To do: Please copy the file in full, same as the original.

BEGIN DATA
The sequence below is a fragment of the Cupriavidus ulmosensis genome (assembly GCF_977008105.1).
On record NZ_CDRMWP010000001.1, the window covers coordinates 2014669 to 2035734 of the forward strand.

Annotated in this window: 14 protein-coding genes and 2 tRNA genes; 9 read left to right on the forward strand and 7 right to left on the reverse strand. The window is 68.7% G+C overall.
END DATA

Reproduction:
The sequence below is a fragment of the Cupriavidus ulmosensis genome (assembly GCF_977008105.1).
On record NZ_CDRMWP010000001.1, the window covers coordinates 2014669 to 2035734 of the forward strand.

Annotated in this window: 14 protein-coding genes and 2 tRNA genes; 9 read left to right on the forward strand and 7 right to left on the reverse strand. The window is 68.7% G+C overall.